Dec 9, 2016

Fashism: natty dressing and a history of violence

Dress codes are techniques of controlling people by regulating their bodies. And no one knows that better than fascists.

Mel Campbell — Freelance journalist and critic

Mel Campbell

Freelance journalist and critic

Leftist magazine Mother Jones copped massive Twitter heat recently for a profile on white supremacist Richard Spencer that called him “dapper” (the word has since been removed from the headline). The online critics’ argument is that Spencer’s politics ought to preclude any admiration whatsoever — including for his clothing.

Nattily dressed white supremacists are wolves in sheep’s clothing precisely because the liberal left is used to dismissing its opponents as distasteful, as lumpen slobs and vulgarians. Think of George Christensen’s instantly mocked whip-toting, blue-singleted Good Weekend cover shot, or Tony Abbott’s speed-dealer sunnies, or Pauline Hanson’s bright red jackets and animal prints.

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5 thoughts on “Fashism: natty dressing and a history of violence

  1. Djbekka

    While I am on a roll about why I pay for Crikey – see my comments on Turnbull article above), I am also very tired of reading the term ‘left’ used to describe people who are not of the Christian Right. Many of those described as ‘left’ today would have been described as centre or even soft right not so long about. Sorry Mel (and Crikey), this isn’t criticism, it’s simple unsupported sniping that has a meaningless go at those who polish their shoes, wear ironed clothes and keep their hair in a condition that used to be called ‘tidy’. There are lots of things that can be said about fashion, modes of presentation and the meanings behind them and perhaps even implied intentions, but…….

    1. Helen Razer

      HI, Djbekka. Notwithstanding the possibility that my byline might be one of your reasons not to pay for Crikey, I am gonna say I reckon you have got Mel’s v good piece a bit wrong and urge you to read it again. This could be that you have residual anger at other pieces, in this publication or elsewhere, but I think she wrote a really decent thing, and, finally, someone dared to say that the way that Christensen was pilloried was nothing short of elitism.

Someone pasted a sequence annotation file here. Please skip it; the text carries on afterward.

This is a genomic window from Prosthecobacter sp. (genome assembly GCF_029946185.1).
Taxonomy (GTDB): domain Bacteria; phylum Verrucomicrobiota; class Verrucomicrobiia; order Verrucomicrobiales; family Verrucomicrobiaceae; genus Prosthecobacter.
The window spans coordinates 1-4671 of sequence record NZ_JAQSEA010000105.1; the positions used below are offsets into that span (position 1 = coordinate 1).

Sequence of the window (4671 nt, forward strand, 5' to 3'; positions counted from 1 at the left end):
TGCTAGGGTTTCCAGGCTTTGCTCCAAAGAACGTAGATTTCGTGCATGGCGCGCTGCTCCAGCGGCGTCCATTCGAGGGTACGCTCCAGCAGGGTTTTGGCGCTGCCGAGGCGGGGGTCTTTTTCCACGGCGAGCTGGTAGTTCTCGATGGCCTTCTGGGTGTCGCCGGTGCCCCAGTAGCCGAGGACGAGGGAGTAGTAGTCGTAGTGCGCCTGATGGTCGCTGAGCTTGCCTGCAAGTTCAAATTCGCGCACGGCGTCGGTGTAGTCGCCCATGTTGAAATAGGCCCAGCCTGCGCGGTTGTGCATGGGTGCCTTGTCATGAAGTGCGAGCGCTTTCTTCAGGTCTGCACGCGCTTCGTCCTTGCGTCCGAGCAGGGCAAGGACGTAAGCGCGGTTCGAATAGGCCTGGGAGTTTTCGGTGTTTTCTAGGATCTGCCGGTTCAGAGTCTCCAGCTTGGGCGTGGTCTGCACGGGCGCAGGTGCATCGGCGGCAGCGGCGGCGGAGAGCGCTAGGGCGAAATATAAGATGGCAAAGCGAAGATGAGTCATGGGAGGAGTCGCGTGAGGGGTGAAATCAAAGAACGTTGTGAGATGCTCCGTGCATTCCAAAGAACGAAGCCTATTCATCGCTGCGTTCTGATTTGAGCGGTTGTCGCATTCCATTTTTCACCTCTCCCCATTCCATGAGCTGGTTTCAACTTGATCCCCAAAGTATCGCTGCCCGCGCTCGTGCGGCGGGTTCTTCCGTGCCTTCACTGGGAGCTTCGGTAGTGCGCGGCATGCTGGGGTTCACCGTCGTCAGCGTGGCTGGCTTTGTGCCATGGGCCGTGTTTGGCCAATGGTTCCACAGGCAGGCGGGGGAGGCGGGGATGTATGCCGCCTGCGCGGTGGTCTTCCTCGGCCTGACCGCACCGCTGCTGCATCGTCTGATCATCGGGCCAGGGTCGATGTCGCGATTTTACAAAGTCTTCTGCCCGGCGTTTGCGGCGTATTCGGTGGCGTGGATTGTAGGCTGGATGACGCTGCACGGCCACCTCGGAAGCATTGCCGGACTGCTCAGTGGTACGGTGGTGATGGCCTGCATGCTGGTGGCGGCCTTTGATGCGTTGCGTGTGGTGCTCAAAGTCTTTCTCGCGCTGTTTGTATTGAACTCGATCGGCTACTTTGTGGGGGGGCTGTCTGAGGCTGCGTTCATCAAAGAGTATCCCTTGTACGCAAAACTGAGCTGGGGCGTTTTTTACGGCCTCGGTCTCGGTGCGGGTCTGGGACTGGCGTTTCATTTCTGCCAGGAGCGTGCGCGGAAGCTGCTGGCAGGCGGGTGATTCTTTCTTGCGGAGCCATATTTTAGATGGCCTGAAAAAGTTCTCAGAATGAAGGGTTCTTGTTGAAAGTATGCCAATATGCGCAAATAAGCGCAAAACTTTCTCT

It was hateful, even quite anti-feminist, to see him compared across social media to a butch dyke. Like being either a butch dyke or a person who enjoys whips and singlets was intrinsically bad. Like daring not to dress in Italian wool was unacceptable. You want “democracy”, people? This is what it looks like.
      I think Mel has made this case strongly. And has reminded us that fascists have, in fact, held on to power with some recourse to powerful dress. I think the brown shits wore Pucci, and the SS certainly wore Hugo Boss. There is no necessary connection between a particular cut of cloth, of course, and a particular political view. But I think Mel has said here that there is great recourse, through the arbitrary chain of meaning within fashion, to authority. We (not me, but people who say that they are “left”) applaud the good fashion choices of Clinton. People even cosplayed the white power suit, and there was a good deal written about its positive “power”. I am sure that Haitians, Hondurans and Libyans are very comforted by her chic superhero outfit.
      I do agree with you that “left” is a term that is used to mean nearly anything. As a material leftist, I find it really annoying that I have to say, “I’m saying this as a material leftist” as though the entire designation should ever mean anything else. But, you know, people get all idiotic about it and think it means you don’t “believe” in the culture, (to be fair, there are a few silly Marxists out there who do not) and that you haven’t thought about the complicated way in which the culture is often produced and policed by and lives in intimate service to the material conditions. They just think you are saying that everything can be explained by poverty, which we material leftists are not.
      I agree that in this age, where an interventionist liberal like Clinton, can be called left, or even “caring”, we need to be careful about our terms. But I don’t think Mel is particularly guilty here of misusing them.
      In short, I think it’s a good piece, and your criticism of the misuse of the term left may be very valid in a lot of places, but maybe not so much here.

  2. klewso

    And who can forget how Gillard was mocked and slagged off – and by whom – for her dress sense?

  3. AR

    I wish that I could forget the GQ cover of the Black W(r)iggle – the skivvie was bad enough but his trousers were the real gut wrenchers.
    Hey, and nobody mentioned burquas or halal beards!

  4. Bob Trussler

    Mel, I agree with you.
    When I dress in a standard dark grey suit I am treated very differently by almost everyone.
    I can say just about anything and be believed, whereas if I am workpants and a checked shirt I may get hassled in some way.
    It unnerves me when people act like this.

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